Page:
Tuangi (cockles, or Austrovenus stutchburyi) are found near pipi beds, although most are in the mudflats of estuaries rather than the sandier beds in the flowing water preferred by pipi.
Tuatua (Paphies subtriangulata) are larger than pipi and found on sandy beaches. They are usually harvested when there is a very low tide. People feel for the shellfish with their feet, only grasping them with their hands when they have located a group. The daily limit is 150 per person, except in the Auckland and Coromandel fishing area, where it is 50.
Mussels (kuku or kūtai, Perna canaliculus) grow in clumps on rocks or wharf piles. The daily limit is 50 per person, and as with other shellfish that do not have a stated minimum size, larger ones are usually harvested. Weavers use strong mussel shells to make muka, the stripped fibre of flax, when weaving cloaks.
The pipi (cockles) and kuku (mussels) fought long ago at Onetahua. The pipi dug themselves into the sand, and the kuku attacked. However, when the kuku thrust out their tongues, they became clogged with sand and were defeated by the pipi. That is why pipi still hold the sandy beaches, while the kuku were forced to retreat to Rakahore, the offshore rocks.
Freshwater mussels (kākahi or Hyridella menziesi) were sometimes harvested with a wooden dredge or rake attached to a net. They are found in the mud of lakes, rivers and streams. Although sometimes collected for aquariums, they are rarely gathered for food now.
Tio (native rock oysters or Saccostrea cucullata) are found in clumps on the rocks in many sheltered harbours and estuaries. The highly prized Bluff oyster (Tiostrea chilensis lutaria) is dredged for a short season each year from Foveaux Strait.
The less flavoursome Pacific oyster, which is much larger and quicker-growing, was introduced in the 1970s. Like the green-lipped mussel, it is now a major part of the aquaculture industry.
Toheroa (Paphies ventricosa) have become so scarce that they are now a protected species and can only be gathered when the Ministry of Fisheries declares a one-day open season at Oreti Beach in Southland.
Most children enjoy pūpū (cat’s eyes or Turbo smaragdus), which are found on the rocky shore. They have a round greenish-black shell with a small green and white eye which covers the entrance to the shell. The cooked flesh is extracted with a pin.
Whetiko (mud snails or Amphibola crenata) are very like pūpū in appearance. They are found in harbours or on estuarine mudflats. Their shells are lighter in colour and softer than the pūpū, and once cooked the top of the spiral can be cut away and the flesh sucked from the shell.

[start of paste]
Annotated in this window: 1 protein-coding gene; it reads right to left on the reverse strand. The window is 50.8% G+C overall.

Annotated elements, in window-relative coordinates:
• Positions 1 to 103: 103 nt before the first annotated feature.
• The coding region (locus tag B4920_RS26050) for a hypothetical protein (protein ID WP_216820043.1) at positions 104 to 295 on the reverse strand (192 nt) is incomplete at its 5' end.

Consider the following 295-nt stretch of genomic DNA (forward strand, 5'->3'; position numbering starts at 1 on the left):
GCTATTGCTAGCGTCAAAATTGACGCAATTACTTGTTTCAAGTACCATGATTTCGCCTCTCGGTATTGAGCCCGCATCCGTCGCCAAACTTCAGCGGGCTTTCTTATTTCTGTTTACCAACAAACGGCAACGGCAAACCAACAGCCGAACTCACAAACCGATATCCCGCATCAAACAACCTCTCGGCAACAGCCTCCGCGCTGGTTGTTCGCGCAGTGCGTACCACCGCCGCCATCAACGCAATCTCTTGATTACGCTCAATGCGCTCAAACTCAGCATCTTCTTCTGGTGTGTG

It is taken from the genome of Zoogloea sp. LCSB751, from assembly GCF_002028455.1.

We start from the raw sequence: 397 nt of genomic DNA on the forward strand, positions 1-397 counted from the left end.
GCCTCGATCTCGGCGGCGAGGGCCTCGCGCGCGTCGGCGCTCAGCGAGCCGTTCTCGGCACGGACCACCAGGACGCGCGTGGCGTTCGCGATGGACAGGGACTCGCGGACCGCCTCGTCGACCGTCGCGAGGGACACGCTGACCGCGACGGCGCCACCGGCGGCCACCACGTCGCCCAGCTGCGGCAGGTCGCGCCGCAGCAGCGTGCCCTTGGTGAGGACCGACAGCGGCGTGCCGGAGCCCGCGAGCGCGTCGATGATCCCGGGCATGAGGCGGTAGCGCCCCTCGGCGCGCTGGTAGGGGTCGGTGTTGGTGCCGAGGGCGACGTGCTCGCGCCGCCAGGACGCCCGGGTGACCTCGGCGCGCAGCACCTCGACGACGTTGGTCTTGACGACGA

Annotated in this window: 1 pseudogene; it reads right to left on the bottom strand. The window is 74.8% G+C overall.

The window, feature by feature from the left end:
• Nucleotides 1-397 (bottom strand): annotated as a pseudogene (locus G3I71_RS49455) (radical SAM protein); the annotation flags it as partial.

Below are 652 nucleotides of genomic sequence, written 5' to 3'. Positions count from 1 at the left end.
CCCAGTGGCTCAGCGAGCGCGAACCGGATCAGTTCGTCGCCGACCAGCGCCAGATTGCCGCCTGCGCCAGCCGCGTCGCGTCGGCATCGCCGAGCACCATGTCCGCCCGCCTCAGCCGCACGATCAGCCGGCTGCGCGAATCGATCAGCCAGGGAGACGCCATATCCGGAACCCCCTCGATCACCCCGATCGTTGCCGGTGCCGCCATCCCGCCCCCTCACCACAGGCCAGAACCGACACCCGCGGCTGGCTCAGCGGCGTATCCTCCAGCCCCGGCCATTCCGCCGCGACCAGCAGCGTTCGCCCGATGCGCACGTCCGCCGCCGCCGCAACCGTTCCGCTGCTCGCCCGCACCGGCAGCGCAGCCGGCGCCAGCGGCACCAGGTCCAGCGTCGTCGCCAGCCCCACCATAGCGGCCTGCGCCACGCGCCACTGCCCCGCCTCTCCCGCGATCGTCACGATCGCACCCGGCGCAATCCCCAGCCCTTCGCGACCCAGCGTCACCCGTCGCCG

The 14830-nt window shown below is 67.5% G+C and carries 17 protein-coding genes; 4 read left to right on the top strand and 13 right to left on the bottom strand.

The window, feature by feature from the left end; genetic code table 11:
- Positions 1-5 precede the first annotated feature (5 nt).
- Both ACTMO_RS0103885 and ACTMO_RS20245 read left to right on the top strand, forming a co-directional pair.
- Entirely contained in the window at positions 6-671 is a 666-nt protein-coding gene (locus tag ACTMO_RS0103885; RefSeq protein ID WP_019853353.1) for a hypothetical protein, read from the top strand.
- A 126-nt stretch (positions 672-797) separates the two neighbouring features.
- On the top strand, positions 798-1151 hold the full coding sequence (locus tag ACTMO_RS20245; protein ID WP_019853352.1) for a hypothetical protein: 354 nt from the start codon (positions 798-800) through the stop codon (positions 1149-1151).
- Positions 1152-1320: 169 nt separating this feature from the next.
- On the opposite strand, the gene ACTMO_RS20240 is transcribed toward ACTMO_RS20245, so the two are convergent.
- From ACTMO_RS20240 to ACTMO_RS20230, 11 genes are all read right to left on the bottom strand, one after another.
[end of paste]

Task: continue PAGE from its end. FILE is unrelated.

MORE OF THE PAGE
Kaikaikaroro (triangle shells or Spisula aequilatera) prefer similar conditions to tuatua – in the area of breaking surf.
Kōura (red crayfish or red rock lobsters), New Zealand’s most common crayfish, were abundant in the Māhia area before the commercialisation of this species. Elders speak of the time when they would gather crayfish for dinner on their way home from school.
The crayfish were easily caught in quite shallow water, and children had no need to dive for them. They would take one for each family member, the size determined by the size of the recipient – a small crayfish would be taken for a young child, and larger ones for the adults.
Crayfish are now much scarcer, and people dive for them, or set pots in the hope of catching some. Recreational fishermen can take six per day, either 54 or 60 millimetres across the tail (for male or female respectively).
When the crayfish has a soft shell, or the female is carrying eggs, it must be returned to the sea.
Also found in New Zealand is the packhorse crayfish or green crayfish (Sagmariasus verreauxi), which is larger than the red species.
The freshwater crayfish (known as kōura or kēwai) lives in streams, lakes and ponds throughout the country. The smaller species (Paranephrops planifrons) is found in the North Island and in the north-west of the South Island. The larger variety (Paranephrops zealandicus) occurs in the south-east of the South Island and on Stewart Island.
They are dull green in colour and only about 125 millimetres long. Traditionally, they were caught by placing a leafy mānuka branch in the water until the kōura crawled in among the leaves and twigs. Then the branch was carefully removed and the catch shaken out on the bank.
Up to 50 can be collected per person per day under the mixed-species bag limit, but this is reduced if other species subject to the same limit are collected that day. However, in Lake Taupō, taking kōura is prohibited.
The seaweed karengo is another important traditional reef food, harvested in the autumn and winter. It grows on the edge of the reef from the time of the autumn rains. On the eastern coast of the Māhia Peninsula, alongside a small stream that flows out to the beach, is a rock where a quantity of the very first harvest of karengo was left by the kaitiaki whānau (guardian family) of that area. This was part of the ritual that ensured subsequent harvests.
Karengo was preserved by drying, and a good harvest would ensure supplies for the year.
Crabs were also taken from the reef, along with starfish and octopus.